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hotknife
11-06-2011, 02:06 PM
Interesting read, havent seen it posted here.

http://www.newscientist.com/blogs/onepercent/2011/10/computer-animators-find-skinny.html

JanosHunyadi
11-08-2011, 06:13 PM
Voxels seem to be more popular in the news these days. Here's another voxel animation, note how it's achieving a similar state as mentioned in the article.

http://www.youtube.com/watch?v=tkn6ubbp1SE

grahamef
11-08-2011, 10:27 PM
The technique mentioned in the original post doesn't seem to use voxels at all. Judging from a quick glance at the paper, it seems to calculate the jiggle on a lower-res cage, and then use that to deform the mesh. I didn't find it very realistic though -- there was a very noticeable loss of volume, particularly on the belly.

JanosHunyadi
11-08-2011, 11:18 PM
The technique mentioned in the original post doesn't seem to use voxels at all. Judging from a quick glance at the paper, it seems to calculate the jiggle on a lower-res cage, and then use that to deform the mesh. I didn't find it very realistic though -- there was a very noticeable loss of volume, particularly on the belly.

The article mentioned voxels (volumetric pixels), which is why I posted my link.

Their 3D graphics algorithm attaches the volume pixels ("voxels") of the deformable body to the skeleton. "So when the skeleton moves, the fixed body points also move along the bones and this leads to the passive jiggling movement of the deformable body," Kim says.


I also believe that youtube vid is being rendered in real time, which is why the model is not as accurate -- its a model designed more for video games.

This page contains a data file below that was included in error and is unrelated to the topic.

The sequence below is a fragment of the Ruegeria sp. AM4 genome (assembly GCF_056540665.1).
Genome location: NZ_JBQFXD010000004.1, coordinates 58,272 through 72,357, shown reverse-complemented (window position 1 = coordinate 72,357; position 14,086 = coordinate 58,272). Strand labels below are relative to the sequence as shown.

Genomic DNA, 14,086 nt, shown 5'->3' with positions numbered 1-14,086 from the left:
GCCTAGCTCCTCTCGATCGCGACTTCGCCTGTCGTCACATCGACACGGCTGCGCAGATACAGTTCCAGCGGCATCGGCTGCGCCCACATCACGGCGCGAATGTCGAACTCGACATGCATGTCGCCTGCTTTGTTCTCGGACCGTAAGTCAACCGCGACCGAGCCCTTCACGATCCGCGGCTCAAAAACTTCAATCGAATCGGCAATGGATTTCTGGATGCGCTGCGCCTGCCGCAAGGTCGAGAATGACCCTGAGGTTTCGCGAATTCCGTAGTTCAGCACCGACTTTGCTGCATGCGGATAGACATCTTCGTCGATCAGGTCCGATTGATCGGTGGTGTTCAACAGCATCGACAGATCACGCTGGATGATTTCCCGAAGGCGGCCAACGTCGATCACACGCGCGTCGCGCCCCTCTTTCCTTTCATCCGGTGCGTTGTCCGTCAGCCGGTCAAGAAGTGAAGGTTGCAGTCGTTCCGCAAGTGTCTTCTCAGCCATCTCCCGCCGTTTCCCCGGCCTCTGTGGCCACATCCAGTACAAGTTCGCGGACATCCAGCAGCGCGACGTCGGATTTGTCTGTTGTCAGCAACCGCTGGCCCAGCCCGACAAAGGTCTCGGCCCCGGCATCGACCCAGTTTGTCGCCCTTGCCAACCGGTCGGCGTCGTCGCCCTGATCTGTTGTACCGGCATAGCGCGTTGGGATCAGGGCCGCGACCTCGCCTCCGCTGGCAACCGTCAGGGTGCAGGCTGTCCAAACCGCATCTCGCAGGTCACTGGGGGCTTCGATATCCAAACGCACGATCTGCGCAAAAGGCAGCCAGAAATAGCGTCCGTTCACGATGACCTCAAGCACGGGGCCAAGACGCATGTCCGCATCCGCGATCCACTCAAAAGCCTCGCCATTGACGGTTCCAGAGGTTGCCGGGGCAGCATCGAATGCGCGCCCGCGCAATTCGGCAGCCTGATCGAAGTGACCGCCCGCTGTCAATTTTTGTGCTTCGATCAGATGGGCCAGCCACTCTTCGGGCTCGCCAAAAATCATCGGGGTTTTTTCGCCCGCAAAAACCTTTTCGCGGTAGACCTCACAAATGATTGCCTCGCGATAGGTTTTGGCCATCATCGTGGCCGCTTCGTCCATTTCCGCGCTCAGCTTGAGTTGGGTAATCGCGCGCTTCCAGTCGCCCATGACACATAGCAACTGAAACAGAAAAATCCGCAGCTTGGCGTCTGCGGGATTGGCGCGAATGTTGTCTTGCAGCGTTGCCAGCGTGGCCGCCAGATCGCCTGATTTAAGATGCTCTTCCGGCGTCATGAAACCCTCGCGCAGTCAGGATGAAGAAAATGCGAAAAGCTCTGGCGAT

grahamef
11-09-2011, 06:24 PM
The article mentioned voxels (volumetric pixels), which is why I posted my link.

The New Scientist article mentions voxels, but the published paper doesn't:
http://dl.acm.org/citation.cfm?doid=2019627.2019640

EDIT: That link is just for the abstract, not the whole paper. You can get the whole paper if you pay or if you're a member of the ACM.

I also believe that youtube vid is being rendered in real time, which is why the model is not as accurate -- its a model designed more for video games.

They claim "near real-time". The authors also make several claims about accuracy, realism, and being physically based.

redbingo
11-17-2011, 09:45 AM
Interesting video on the link. But in reality, it just looked like a wobbly jelly man. Great for Jelly commercials but not much else.

Cinema 4D has a great little 'jiggle deformer' that uses weights. Works a treat, easy to use and great for fat bellies.

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